"Necrocracy" seems to have been slapped with the 'maturity' tag, or called by some-much to my disdain-the band's "Heartwork." These songs are a bit longer and more developed than slaughterhouse classics like "Limb from Limb," sure. And yeah, there is certainly a melodic component here that is more animated than ever. But let's not go overboard; the things that made Exhumed a bloody good time have not gone anywhere. The Carcass-esque riffing paying homage to "Necroticism" (yeah, I know) and the squad's bobbing between turbo-charged, blast-laden sections and crushing medial-paced patterns aren't pulling any zombie rabbits out of Harvey's hat, so to speak. The melodic bits come as a bit of a shock, yet they are organically placed between Exhumed's traditionalized parts; quite enriching among the carnage, really.
The minor changes within the creative element are more of a sickening metamorphosis than progression, deforming the beast that much more. "Necrocracy" caters mostly to the energy and expertise of the band while presenting memorable, authentic slabs of death metal with no shortage of striking riffs or intricate situations. I enjoy the devastating mid-paced bridge in "Carrion Call" the most, but none of these tunes fall short. "Coins upon the Eyes" and "Sickened" are the usual Exhumed outputs in quality, brought under an updated light in 2014 by increased melodic elements and grotesque hooks (every abattoir needs them, you know). The dueling vocalist situation involving Harvey's barks and guttural vocals is surprisingly decent; I'm usually not too big on it, but the overlaps and tradeoffs have a delightful impact.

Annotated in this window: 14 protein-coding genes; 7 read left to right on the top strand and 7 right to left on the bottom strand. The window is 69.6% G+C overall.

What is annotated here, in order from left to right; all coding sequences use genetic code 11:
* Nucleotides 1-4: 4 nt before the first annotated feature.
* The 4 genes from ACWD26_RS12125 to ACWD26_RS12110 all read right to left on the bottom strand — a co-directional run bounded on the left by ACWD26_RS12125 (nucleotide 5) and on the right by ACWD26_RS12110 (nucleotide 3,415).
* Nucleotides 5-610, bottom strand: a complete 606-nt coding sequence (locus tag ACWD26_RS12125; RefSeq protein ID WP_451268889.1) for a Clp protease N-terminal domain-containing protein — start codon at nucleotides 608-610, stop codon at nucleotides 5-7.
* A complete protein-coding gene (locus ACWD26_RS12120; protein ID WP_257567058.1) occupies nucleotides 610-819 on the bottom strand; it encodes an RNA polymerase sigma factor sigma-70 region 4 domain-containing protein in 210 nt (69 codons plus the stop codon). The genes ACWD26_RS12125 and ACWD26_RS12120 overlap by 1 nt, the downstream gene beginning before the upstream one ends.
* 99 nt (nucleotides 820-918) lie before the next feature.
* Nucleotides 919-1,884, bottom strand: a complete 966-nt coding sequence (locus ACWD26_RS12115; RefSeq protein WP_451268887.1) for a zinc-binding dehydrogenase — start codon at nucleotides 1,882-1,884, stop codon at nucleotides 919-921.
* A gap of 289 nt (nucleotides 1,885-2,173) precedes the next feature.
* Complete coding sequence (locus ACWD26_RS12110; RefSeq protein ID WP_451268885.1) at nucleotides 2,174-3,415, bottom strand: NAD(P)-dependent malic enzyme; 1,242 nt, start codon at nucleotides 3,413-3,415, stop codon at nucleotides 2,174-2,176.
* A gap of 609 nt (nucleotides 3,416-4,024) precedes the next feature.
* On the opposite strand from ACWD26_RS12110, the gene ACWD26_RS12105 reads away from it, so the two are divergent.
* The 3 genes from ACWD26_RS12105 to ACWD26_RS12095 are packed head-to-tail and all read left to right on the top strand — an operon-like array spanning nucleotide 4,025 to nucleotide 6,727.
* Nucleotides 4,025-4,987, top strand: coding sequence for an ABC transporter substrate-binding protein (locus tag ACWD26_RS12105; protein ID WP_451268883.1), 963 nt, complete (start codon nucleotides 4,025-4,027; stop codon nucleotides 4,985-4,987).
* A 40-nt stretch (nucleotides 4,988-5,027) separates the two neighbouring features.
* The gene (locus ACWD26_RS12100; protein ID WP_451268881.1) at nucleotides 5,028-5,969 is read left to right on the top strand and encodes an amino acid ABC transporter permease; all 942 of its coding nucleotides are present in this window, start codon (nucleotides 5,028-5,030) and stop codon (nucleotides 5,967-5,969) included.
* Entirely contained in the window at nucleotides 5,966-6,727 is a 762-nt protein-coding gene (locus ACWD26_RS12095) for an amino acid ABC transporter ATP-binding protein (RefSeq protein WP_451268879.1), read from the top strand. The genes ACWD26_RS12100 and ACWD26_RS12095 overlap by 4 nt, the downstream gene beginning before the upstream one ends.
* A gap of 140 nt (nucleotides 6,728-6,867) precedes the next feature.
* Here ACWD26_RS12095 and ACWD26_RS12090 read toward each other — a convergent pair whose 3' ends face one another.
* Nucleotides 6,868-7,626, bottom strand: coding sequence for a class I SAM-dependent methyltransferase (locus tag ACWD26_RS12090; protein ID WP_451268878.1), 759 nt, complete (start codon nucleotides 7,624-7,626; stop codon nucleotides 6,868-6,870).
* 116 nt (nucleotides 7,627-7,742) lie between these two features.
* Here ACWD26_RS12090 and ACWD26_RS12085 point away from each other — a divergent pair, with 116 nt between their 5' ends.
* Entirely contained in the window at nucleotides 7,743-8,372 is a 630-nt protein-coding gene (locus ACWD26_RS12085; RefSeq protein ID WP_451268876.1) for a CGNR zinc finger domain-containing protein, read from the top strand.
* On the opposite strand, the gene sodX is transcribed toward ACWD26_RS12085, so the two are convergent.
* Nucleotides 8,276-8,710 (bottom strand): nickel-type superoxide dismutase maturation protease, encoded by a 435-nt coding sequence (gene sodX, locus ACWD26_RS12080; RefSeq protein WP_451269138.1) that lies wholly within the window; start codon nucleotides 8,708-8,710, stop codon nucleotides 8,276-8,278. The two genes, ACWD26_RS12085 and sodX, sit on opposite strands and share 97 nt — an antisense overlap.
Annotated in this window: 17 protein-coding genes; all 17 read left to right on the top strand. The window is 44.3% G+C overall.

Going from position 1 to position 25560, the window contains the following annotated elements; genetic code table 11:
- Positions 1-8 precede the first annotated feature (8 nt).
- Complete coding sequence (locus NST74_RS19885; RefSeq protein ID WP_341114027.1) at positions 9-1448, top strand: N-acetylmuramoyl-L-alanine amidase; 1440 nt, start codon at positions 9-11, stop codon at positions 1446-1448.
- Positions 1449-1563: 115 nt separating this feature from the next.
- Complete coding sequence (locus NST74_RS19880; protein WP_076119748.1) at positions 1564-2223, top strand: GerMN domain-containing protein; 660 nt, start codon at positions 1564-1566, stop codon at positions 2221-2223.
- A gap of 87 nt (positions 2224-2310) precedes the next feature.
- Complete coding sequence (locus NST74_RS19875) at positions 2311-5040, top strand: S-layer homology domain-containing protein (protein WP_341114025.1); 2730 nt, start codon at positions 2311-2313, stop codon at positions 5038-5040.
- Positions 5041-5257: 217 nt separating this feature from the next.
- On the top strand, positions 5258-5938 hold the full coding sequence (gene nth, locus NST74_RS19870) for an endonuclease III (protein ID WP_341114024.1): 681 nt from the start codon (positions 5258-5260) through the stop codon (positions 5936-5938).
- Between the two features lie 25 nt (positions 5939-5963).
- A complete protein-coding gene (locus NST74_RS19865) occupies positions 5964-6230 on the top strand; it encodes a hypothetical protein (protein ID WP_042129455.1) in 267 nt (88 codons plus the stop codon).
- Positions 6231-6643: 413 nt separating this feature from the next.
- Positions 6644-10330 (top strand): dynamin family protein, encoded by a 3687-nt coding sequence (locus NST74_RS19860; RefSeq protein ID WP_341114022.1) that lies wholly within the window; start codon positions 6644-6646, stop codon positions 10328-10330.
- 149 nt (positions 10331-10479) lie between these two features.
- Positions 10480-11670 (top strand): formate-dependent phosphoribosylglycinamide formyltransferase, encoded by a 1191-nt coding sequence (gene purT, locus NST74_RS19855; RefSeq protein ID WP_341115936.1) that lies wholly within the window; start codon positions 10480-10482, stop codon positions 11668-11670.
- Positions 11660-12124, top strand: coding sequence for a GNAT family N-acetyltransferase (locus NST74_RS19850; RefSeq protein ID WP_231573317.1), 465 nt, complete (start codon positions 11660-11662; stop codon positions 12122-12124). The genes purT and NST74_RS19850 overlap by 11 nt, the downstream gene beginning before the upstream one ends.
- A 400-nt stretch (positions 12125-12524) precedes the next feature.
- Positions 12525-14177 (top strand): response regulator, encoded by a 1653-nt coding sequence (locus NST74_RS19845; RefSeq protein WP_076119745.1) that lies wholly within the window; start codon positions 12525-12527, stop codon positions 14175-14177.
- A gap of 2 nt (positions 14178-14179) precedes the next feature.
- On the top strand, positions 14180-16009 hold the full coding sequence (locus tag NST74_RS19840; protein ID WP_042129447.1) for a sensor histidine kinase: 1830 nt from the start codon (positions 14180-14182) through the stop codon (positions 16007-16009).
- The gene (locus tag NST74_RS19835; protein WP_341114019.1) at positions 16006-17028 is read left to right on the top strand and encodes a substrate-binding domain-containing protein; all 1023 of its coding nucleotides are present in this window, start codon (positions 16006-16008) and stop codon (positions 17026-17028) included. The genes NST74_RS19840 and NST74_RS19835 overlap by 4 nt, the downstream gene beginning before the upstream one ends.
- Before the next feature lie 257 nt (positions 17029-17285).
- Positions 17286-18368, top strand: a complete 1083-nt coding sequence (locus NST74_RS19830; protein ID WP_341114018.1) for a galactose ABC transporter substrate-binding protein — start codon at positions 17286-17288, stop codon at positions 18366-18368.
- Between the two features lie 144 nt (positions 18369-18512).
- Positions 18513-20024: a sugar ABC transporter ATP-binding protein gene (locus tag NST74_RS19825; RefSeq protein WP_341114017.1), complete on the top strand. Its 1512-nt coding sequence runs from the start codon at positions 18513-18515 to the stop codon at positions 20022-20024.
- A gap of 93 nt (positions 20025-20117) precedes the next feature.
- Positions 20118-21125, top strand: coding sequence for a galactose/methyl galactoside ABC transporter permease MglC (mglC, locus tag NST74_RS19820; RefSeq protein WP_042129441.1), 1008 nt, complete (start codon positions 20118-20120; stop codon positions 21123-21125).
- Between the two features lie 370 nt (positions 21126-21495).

Perhaps the most accessible record done under the Exhumed banner, "Necrocracy" leaves little left to the imagination. Nine ravaging, gore-smeared tunes of melodically-tinted death metal is the name of the game throughout "Necrocracy," and certainly no secret is left unshared by the end of its forty-minute run. However, there is a likeable refinement among Exhumed's go-for-the-throat mentality that has never led the group astray. Harvey still has the riffs to break necks and the songwriting skills to retain stylistic freshness despite refusing to clean his killing floor after accumulating countless limbs over the past twenty-five years. There is no reason for seasoned death metal veterans to turn away from Exhumed, a group that is somehow still underrated, and that just does not fly anymore.
Get the album here.
Exhumed - Necrocracy
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